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Review: Bioshock Infinite: Burial at Sea Episode Two

Well here we are, what is most probably Ken Levine and the rest of Irrational Games’ last take on the Bioshock Universe. It has been just over a year since we first went up into the skies of Columbia with Bioshock Infinite and now we are back down at the bottom of the ocean in Rapture. Episode one was a short overall fan service affair and while at the time I enjoyed it, Episode two outclasses it completely.

Developer: Irrational Games
Publisher: 2k Games
Reviewed on: PlayStation 3
Also Available On: Xbox 360/PC
Release Date: Out Now

After the conclusion of Burial at Sea Episode One, we find ourselves moving away from the familiar shoes of playing as Booker Dewitt and instead step into unfamiliar waters with Elizabeth. Tasked with escaping Rapture, which will prove difficult as she has now lost her abilities to manipulate the multiverse at will. The story is definitely the strongest aspect to the game, with returning key players in the Rapture universe such Atlas and Andrew Ryan. I was even surprised by the importance of this story for the whole Bioshock Universe.

Bioshock Infinite Burial at Sea Episode Two Screen 1

When it comes to gameplay, the differences between playing as Elizabeth and Booker are noticeably different. A stealth approach is required, you’ll find yourself lurking in the shadows and using a brand new plasmid. This allows you to see enemies through walls and even turn invisible for a brief period of time. Ammo and money is scarce throughout the game, so choosing when to go on the offensive attack can be risky. These types of combat choices were missing from the main game in Infinite and even at times in the original. It creates more of a survival horror theme and makes Rapture a much more terrifying place to be than ever before. During your travels, Elizabeth acquires a crossbow (similar to the one from Dishonoured), with a varied amount of non-lethal attacks – which can knock groups of people out or distract them. Survival gameplay really fits well within   the Rapture setting, hiding in the shadows and for the first time being full on fearful of a Big Daddy and having to sneak around as many as possible or stealth knocking them out. Elizabeth can use her “Air Grabber” (Sky-hook) to knock unsuspecting enemies on the head but only from behind, as head on melee attacks will do no damage at all. While this might be a problem in other games, here it makes sense; Elizabeth isn’t experienced with gunfights and after Episode one’s main gameplay, Episode two works well with the strong key differences.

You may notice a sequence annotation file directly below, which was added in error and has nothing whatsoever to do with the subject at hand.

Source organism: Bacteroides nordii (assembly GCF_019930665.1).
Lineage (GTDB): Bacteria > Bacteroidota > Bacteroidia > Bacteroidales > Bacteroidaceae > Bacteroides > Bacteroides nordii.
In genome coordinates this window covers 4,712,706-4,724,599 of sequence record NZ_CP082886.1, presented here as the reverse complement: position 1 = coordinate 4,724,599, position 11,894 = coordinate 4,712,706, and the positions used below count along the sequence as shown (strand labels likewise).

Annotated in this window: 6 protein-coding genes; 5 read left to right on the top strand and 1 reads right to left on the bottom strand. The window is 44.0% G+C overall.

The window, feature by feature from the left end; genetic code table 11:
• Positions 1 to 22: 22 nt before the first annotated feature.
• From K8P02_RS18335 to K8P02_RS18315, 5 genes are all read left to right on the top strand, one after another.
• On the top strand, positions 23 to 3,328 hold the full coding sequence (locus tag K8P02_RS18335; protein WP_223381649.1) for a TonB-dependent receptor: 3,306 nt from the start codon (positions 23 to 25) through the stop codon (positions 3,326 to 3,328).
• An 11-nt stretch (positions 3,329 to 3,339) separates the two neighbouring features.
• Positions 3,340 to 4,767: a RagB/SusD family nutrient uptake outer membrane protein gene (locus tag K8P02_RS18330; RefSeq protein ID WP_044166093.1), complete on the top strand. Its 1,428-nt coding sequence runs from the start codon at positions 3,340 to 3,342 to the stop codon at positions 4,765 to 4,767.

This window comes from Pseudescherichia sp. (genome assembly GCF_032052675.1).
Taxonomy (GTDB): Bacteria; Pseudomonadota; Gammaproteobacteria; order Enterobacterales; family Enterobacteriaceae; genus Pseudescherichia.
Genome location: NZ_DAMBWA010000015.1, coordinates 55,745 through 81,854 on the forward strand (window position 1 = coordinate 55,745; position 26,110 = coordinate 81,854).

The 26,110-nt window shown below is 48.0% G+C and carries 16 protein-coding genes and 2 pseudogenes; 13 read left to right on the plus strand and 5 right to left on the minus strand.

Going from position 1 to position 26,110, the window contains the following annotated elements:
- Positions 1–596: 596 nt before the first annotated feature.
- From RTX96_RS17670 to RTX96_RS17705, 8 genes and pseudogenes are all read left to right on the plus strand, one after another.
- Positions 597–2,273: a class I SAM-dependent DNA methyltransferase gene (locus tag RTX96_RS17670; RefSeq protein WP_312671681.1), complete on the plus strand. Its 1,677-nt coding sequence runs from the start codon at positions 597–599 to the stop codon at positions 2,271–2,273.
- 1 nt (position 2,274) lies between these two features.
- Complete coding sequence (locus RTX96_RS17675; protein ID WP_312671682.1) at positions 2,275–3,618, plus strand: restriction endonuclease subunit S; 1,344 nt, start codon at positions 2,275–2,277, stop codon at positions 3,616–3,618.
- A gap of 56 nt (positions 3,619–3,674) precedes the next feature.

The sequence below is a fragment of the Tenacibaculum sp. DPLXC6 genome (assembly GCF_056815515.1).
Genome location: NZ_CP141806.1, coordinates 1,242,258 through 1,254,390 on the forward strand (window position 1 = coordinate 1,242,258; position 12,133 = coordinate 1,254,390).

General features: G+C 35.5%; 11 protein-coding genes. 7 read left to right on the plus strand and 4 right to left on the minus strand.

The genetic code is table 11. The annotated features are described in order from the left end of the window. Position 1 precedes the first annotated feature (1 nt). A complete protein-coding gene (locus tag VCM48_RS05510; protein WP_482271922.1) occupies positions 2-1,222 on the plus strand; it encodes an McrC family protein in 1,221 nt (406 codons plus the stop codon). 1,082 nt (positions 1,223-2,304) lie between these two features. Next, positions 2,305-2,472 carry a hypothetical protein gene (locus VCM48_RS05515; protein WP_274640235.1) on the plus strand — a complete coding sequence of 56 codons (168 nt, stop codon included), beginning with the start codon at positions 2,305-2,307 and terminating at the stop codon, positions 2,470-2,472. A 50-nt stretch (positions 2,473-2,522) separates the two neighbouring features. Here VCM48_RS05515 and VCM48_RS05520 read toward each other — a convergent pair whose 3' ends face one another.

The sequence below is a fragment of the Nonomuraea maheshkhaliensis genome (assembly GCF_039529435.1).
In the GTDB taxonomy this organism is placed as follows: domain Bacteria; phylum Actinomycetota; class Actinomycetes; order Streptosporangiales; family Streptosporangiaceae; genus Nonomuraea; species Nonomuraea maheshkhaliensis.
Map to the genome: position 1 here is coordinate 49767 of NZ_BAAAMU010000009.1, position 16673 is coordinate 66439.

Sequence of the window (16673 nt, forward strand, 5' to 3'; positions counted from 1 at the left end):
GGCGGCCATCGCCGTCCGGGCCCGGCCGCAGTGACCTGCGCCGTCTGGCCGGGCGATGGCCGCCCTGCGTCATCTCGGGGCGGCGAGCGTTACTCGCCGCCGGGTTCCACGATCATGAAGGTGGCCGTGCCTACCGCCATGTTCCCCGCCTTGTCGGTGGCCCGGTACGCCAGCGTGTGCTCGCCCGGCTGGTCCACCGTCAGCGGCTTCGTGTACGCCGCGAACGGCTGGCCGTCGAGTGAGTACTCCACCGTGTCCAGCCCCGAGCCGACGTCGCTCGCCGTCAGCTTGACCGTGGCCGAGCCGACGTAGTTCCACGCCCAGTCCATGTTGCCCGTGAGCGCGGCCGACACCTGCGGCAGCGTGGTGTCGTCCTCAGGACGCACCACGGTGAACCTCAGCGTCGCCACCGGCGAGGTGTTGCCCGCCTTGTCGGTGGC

Though I don’t think this stealth systems works completely well, enemies are fully equipped and at the slight sound or sight of your presence will reign down on you, making it time to pull out the shotgun for the offensive. As I’ve said before, I understand what Irrational were going for with this and with the retrievable knock out darts for your crossbow it is easy to take out a good number of enemies. I do think the gameplay works overall, but the reason this episode is strong is because of the environments and story.

Bioshock Infinite Burial at Sea Episode Two Screen 2

Environments in the game are strong in design, which has become expected of the Bioshock franchise. In the episode you will see an objectivist kindergarten, where the ideology and philosophy of the city drummed into the youth. Even walking through an adult shop, will give you an idea of Rapture’s type of Pornography (what really is beneath those Big Daddy suits?). Of course graphically all environments have the Infinite facelift; wider spaces, strong colours and lighting.

One thing this episode does that even the main game struggled with is actually appreciating the environments. Sometimes you won’t run into any enemy types and can just walk around the environment and some it is for story information which is presented in a clever way, adding incredibly important lore to the whole Bioshock canon.

I don’t want to go in specifics as that would obviously just spoil the experience. The story in my opinion is strongest part of the episode, it is Irrational’s attempt at trying to close the book on the franchise. Meeting classic characters from Rapture and hearing the familiar crackle from the audio diaries reminded me personally why I love the original so dearly, and I believe this episode adds to and compliments the original plot, making it stronger. As far as I can tell, there is no mention of characters featured from when Bioshock 2 occurred, which does place that as a side story with rather little relevance to the series now.[tabgroup][tab title=”The Good“]Strong Story
Fan favourite characters return
Wraps it all up, nice and neat

[/tab][tab title=”The Bad“]Stealth gameplay feels slightly under developed


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Steven, born in England and recently moved to Australia is studying Film and Media Studies at Uni. Always enjoying a good chat about video games writing for TPoW.